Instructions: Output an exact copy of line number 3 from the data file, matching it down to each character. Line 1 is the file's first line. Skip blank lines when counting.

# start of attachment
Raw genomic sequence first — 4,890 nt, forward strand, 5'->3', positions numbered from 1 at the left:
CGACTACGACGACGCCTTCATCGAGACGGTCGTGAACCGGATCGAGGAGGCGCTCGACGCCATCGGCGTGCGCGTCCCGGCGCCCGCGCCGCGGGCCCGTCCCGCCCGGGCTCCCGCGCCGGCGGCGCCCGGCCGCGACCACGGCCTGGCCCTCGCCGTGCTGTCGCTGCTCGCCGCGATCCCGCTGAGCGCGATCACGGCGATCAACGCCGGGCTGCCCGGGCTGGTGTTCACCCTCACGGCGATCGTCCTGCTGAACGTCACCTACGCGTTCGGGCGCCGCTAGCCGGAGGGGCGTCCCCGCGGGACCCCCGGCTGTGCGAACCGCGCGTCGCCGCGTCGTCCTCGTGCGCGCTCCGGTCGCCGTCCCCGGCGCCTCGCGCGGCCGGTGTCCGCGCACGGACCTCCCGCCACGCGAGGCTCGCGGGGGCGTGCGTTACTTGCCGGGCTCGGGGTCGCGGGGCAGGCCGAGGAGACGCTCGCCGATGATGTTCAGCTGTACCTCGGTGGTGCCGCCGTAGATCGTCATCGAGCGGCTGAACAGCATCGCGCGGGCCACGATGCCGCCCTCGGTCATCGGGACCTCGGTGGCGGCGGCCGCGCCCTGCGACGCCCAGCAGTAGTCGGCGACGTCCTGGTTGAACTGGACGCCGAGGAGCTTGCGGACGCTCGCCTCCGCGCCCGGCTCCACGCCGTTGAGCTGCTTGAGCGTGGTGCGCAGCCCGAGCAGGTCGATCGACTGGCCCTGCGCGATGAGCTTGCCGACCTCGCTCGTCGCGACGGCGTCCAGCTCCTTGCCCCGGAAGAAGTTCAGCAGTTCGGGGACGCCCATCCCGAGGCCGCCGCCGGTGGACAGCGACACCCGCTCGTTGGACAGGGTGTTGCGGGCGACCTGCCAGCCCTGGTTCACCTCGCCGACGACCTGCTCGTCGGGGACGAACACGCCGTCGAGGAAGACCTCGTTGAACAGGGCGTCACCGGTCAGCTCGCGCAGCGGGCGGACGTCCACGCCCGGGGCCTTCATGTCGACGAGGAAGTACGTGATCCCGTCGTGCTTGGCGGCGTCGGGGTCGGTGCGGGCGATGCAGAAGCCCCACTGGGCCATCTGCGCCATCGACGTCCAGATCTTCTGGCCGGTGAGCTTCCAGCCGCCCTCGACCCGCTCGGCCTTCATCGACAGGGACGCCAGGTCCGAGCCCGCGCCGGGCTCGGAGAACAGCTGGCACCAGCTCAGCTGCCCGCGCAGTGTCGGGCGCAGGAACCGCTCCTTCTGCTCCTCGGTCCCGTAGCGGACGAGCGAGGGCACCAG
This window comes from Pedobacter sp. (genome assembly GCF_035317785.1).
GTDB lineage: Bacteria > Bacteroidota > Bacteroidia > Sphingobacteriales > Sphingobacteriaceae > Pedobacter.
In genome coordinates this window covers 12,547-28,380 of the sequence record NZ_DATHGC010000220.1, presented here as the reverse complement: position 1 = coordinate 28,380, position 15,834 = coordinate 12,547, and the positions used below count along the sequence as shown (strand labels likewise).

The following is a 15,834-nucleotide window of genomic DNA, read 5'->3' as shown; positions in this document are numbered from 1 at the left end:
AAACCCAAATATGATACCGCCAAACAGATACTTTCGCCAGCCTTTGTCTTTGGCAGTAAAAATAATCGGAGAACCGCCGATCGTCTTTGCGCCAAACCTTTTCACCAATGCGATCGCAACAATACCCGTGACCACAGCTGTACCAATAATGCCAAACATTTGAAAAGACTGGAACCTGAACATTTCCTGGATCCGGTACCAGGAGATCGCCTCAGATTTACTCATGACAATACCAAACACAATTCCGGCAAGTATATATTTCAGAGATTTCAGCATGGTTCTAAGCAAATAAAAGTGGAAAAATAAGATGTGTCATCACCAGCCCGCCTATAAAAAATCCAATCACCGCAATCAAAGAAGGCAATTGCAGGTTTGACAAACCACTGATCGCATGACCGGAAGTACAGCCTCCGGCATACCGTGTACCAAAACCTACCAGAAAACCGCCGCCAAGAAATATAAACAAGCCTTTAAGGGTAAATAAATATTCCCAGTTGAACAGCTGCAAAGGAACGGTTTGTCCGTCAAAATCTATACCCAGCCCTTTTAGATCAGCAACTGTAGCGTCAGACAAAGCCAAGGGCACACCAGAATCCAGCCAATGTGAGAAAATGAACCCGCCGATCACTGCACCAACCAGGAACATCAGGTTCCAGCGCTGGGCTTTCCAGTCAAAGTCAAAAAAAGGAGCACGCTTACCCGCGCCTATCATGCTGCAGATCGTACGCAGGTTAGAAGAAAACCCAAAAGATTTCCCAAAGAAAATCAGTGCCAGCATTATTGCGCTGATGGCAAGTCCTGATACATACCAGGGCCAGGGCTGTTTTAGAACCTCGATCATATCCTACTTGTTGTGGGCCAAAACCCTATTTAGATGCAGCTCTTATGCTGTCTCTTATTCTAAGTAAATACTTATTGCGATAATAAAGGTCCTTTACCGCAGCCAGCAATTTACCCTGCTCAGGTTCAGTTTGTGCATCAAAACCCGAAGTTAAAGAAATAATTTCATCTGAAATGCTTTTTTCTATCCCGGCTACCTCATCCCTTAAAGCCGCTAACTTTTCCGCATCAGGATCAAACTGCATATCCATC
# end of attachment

This window comes from Pedobacter sp. (genome assembly GCF_035317785.1).